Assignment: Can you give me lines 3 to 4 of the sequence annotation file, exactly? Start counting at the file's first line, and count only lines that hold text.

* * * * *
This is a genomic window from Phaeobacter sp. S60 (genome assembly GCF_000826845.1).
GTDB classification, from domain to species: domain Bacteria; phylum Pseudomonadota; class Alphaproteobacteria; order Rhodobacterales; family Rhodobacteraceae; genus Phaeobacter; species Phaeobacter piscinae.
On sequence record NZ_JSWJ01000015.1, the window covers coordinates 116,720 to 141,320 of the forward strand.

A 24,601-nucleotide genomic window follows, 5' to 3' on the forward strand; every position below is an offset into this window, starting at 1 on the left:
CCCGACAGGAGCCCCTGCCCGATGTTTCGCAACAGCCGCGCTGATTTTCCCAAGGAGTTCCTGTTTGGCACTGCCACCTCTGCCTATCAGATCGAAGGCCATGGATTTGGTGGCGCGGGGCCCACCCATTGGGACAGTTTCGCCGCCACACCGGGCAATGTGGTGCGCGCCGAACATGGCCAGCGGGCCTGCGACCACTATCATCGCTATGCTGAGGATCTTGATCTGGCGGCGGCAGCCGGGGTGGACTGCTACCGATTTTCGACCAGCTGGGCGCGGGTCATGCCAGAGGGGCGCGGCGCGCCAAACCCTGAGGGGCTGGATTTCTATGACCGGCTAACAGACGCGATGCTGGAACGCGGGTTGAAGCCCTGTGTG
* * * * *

On sequence record NZ_JSWJ01000015.1, the window covers coordinates 116,720 to 141,320 of the forward strand.

A 24,601-nucleotide genomic window follows, 5' to 3' on the forward strand; every position below is an offset into this window, starting at 1 on the left: